A cockpit positioned very far forward, a long, flowing back and a relatively short wheelbase – the exterior design makes the technical concept of the mid-engine, high-performance Audi R8 sports car clear upon first sight. At 4.42 meters long (14.5 ft), 1.24 meters high (4.1 ft) and with a wheelbase measuring 2.65 meters (8.7 ft), its dimensions have only slightly changed in comparison to the previous model. Its width now measures 1.94 meters (6.4 ft) and has thus grown by about four centimeters (1.6 in). The car’s proportions convey more of a race car character, with characteristic design ideas from the previous model now more pronounced.

The four rings sit proudly on the hood, the Singleframe radiator grille with honeycomb design is wide and flat. Modeled plastic surfaces allow it to merge into the flat headlights – facets of the vehicle which highlight tension, provide an impression of depth and add an air of logic to the design. The grid-type signature of the daytime running lights with vertical elements replicates the structure of the air inlets and emphasizes the width of the car. The entire appearance of the Audi R8 conveys a feeling of lightness and technical precision. LED headlights are standard. Available upon request, Audi can also supply the laser spot which doubles the range of the high beam to 600 meters (1,968.5 ft) as well as the dynamic turn signals at the front. The dynamic turn signals are standard at the rear. The rear lighting signature also combines two vertical elements with a horizontal line. This gives the Audi R8 an even more powerful appearance.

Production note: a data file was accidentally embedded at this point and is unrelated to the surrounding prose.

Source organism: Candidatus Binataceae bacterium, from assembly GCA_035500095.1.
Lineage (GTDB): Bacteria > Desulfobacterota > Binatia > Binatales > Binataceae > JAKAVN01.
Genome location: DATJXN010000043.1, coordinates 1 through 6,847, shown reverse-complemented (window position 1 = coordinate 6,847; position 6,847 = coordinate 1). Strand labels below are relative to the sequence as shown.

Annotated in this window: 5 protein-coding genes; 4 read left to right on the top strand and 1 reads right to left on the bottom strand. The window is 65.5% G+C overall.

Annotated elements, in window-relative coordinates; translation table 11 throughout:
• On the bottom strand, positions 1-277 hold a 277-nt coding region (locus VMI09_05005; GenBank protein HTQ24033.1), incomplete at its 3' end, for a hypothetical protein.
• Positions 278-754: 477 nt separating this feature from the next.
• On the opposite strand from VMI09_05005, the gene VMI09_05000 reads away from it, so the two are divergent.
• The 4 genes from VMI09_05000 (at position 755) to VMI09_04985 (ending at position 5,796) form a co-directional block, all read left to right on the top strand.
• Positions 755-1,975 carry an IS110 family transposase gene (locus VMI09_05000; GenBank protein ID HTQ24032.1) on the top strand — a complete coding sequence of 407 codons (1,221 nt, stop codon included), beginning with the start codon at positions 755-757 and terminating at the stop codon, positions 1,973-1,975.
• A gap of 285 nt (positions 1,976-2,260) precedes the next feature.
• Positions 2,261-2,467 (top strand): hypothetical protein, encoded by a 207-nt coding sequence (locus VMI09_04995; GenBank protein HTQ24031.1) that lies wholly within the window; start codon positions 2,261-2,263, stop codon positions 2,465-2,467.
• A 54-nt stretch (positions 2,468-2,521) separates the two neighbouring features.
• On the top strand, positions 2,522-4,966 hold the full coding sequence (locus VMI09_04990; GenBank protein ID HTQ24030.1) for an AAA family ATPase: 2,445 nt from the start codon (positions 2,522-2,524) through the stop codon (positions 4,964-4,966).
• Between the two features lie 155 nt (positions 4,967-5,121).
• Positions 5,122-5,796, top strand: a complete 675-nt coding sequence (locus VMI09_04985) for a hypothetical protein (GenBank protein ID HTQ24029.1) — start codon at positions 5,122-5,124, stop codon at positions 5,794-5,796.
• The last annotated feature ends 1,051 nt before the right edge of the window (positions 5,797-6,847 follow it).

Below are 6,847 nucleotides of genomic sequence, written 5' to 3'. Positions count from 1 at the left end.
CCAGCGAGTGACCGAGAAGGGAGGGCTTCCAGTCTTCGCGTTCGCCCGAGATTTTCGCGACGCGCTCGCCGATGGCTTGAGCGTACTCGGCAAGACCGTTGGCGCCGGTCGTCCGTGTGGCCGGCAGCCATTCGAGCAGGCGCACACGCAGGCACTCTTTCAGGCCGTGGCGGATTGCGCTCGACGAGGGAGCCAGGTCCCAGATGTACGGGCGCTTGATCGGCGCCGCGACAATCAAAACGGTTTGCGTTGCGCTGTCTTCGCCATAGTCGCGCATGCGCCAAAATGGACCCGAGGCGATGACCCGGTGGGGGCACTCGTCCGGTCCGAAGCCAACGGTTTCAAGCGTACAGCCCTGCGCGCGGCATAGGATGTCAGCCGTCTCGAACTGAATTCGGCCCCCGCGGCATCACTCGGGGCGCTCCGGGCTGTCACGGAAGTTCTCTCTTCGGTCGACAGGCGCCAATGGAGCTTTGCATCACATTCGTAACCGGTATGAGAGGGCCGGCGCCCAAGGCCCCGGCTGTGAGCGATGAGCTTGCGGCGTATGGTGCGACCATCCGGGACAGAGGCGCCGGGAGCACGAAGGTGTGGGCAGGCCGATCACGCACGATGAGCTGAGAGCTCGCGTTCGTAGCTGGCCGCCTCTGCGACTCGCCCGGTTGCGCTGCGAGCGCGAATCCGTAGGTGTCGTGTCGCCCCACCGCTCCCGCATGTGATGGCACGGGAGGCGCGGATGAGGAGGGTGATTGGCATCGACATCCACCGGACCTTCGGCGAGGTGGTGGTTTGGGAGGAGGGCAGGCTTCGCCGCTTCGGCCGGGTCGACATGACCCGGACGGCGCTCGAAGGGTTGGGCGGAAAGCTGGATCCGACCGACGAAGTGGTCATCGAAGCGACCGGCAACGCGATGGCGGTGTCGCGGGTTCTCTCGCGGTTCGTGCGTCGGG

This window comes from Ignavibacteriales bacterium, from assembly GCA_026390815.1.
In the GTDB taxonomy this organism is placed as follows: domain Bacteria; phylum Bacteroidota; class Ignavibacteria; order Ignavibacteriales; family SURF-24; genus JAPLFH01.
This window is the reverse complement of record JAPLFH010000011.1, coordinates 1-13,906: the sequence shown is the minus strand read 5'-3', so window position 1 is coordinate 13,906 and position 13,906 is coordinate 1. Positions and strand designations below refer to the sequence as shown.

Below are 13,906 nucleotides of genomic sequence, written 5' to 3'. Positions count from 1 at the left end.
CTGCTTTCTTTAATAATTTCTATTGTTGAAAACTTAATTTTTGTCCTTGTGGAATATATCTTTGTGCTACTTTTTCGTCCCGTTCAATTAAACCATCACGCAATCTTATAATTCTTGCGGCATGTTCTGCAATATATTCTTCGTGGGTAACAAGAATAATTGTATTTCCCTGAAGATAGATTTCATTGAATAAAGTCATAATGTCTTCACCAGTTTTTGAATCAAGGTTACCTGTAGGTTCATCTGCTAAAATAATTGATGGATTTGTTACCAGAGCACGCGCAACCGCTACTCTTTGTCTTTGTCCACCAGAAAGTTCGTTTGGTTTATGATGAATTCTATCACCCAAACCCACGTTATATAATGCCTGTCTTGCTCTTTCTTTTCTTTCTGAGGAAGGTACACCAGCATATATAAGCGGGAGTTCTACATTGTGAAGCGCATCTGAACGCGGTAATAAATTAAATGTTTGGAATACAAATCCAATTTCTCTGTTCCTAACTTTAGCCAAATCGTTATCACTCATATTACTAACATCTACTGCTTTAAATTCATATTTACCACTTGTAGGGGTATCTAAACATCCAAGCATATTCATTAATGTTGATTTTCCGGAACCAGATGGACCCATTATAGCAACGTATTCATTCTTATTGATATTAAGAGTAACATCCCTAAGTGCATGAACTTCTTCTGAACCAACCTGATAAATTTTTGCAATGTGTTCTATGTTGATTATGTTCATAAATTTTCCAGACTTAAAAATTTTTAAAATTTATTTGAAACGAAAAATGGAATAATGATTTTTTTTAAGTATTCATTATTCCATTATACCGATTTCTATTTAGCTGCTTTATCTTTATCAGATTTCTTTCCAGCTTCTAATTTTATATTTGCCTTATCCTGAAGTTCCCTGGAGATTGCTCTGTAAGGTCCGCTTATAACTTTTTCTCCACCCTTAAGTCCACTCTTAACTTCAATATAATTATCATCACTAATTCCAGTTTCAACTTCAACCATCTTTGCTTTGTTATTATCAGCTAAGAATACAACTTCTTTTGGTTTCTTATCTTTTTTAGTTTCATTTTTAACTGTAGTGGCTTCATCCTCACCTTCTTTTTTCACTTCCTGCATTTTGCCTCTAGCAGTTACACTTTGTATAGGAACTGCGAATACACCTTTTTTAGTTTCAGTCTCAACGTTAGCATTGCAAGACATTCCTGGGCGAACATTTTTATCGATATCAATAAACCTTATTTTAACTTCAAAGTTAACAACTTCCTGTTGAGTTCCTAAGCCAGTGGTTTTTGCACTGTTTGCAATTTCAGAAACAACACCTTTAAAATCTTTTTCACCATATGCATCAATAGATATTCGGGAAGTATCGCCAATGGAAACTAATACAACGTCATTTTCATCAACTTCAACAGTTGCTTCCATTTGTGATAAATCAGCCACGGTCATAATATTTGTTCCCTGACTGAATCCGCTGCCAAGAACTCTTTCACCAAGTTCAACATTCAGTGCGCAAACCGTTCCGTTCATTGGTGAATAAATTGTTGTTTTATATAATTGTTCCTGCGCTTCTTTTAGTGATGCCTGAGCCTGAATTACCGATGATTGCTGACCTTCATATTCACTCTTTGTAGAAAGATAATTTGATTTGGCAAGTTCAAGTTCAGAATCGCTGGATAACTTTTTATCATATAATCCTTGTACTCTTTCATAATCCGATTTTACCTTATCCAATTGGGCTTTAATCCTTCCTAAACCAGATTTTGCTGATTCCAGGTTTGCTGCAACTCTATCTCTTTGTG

As part of the new laser high beams, one laser module per headlight generates a cone of light with twice the range of the all-LED headlamp. Each module comprises four high-power laser diodes. With a diameter of just 300 micrometers, these generate a blue laser beam with a wavelength of 450 nanometers. A phosphor converter transforms it into white light suitable for roadway use with a color temperature of 5,500 Kelvin – ideal conditions for the human eye that enable the driver to recognize contrast more easily and help to prevent fatigue. The laser spot is active from a speed of 60 km/h (37.3 mph) to supplement the LED high beam of the R8 and, thanks to its long range, greatly enhances the driver’s field of vision as well as safety. An intelligent camera-based sensor system detects other road users and actively adjusts the light pattern to exclude them.